DACA Restored, But Central Florida Undocumented Immigrants Still Worry
By Lisa Maria Garza | Orlando Sentinel
Posted Dec 11, 2020
After three years of legal battles, young undocumented immigrants are again able to file new DACA applications, a relief to many in Central Florida who were denied the chance of deportation protection.
Jasmine, a 21-year-old Mexican living in Orlando, was getting her paperwork ready in July for the Deferred Action for Childhood Arrivals program when the federal government announced it would reject first-time applicants.
But U.S. Citizenship and Immigration Services fully restored the program Dec. 7 under orders from a federal judge, allowing Jasmine and an estimated 71,000 eligible young immigrants in Florida to apply for the program, according to the Migration Policy Institute.
The ruling is the latest in a series of court challenges since President Donald Trump moved to end DACA in 2017, which also provides a work permit and eligibility for a driver’s license.
Trump’s attempt was blocked in June by the U.S. Supreme Court but the legality of the program was not addressed.
Jasmine, who didn’t want her last name used because she is vulnerable to deportation, said she’s grateful she and her 20-year-old sister can finally submit their applications.
But it’s still difficult to push aside skepticism about DACA’s future because multiple court rulings and administrative actions meant the policy has been canceled and partially reinstated over the last three years.
“It’s hard to not have my hopes up, and I know that’s the case for many other people, because we’ve been living in uncertainty as it is,” Jasmine said. “We’re celebrating this small victory and hoping it doesn’t get taken away again.”
The Department of Homeland Security updated its website saying it would comply with the order but signaled an appeal is possible. Court challenges by Republican attorney generals in Texas and other states are pending.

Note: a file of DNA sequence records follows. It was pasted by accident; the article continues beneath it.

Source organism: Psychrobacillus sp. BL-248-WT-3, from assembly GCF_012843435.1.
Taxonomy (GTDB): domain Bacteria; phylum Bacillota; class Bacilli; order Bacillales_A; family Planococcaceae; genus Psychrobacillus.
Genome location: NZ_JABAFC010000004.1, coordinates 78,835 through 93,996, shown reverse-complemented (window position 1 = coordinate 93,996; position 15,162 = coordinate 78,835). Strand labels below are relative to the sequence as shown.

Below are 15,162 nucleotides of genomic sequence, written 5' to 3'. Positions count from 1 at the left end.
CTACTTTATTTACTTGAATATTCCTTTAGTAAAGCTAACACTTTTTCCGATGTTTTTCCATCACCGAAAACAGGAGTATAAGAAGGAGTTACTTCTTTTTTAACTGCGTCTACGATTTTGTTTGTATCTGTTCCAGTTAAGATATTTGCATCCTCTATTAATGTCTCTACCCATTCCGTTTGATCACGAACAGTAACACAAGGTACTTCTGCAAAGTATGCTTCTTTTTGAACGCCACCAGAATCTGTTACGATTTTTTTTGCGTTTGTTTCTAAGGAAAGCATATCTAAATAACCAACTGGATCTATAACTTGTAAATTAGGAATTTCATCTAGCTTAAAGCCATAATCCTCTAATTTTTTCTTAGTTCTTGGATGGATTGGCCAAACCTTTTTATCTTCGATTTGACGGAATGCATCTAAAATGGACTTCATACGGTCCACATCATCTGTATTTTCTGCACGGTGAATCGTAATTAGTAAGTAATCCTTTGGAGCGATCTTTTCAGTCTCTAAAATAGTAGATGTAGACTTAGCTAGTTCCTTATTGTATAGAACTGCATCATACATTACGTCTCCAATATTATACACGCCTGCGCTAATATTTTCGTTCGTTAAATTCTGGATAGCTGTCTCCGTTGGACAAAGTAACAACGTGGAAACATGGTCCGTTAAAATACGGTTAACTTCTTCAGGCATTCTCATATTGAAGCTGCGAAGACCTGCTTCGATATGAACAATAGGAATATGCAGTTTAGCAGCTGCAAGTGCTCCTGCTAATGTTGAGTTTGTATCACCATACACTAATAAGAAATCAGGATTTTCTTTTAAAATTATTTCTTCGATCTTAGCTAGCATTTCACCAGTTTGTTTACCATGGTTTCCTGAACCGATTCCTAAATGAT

With that in mind, immigration attorney Nayef Mubarak said he encourages anyone eligible for DACA to apply immediately.
“This is huge because if you were underage or were not in high school before 2017, or you never applied for financial reasons, then you basically lost your opportunity for three or four years now to have these protections and benefits,” he said.
Permit requests from DACA recipients to travel abroad are also restored, and the federal agency is expected to announce how recipients who were granted a one year renewal under the scaled-back program this summer will have their status extended to two years.
For Karen Caudillo, a 24-year-old DACA recipient who graduated from UCF last year, the court victories are great news but not enough progress.
“That doesn’t mean that we’re going to have access to education or access to health care or access to a lot of things we need just to live dignified lives,” she said. “I feel like the end of the road is always going to be comprehensive immigration reform.”
President-elect Joe Biden has pledged to protect DACA recipients from deportation, but lawmakers have been unable to pass a bill for nearly 20 years that provides a path to citizenship for young immigrants known as Dreamers.
“Holding the Biden administration accountable for that is going to be very key, because at the end of the day Republicans and Democrats have not always been on the right side of history when it comes to immigrant rights,” Caudillo said. “I feel like there’s a long way to go, and for me, it just doesn’t feel like we’re even close.”
Source: Orlando Sentinel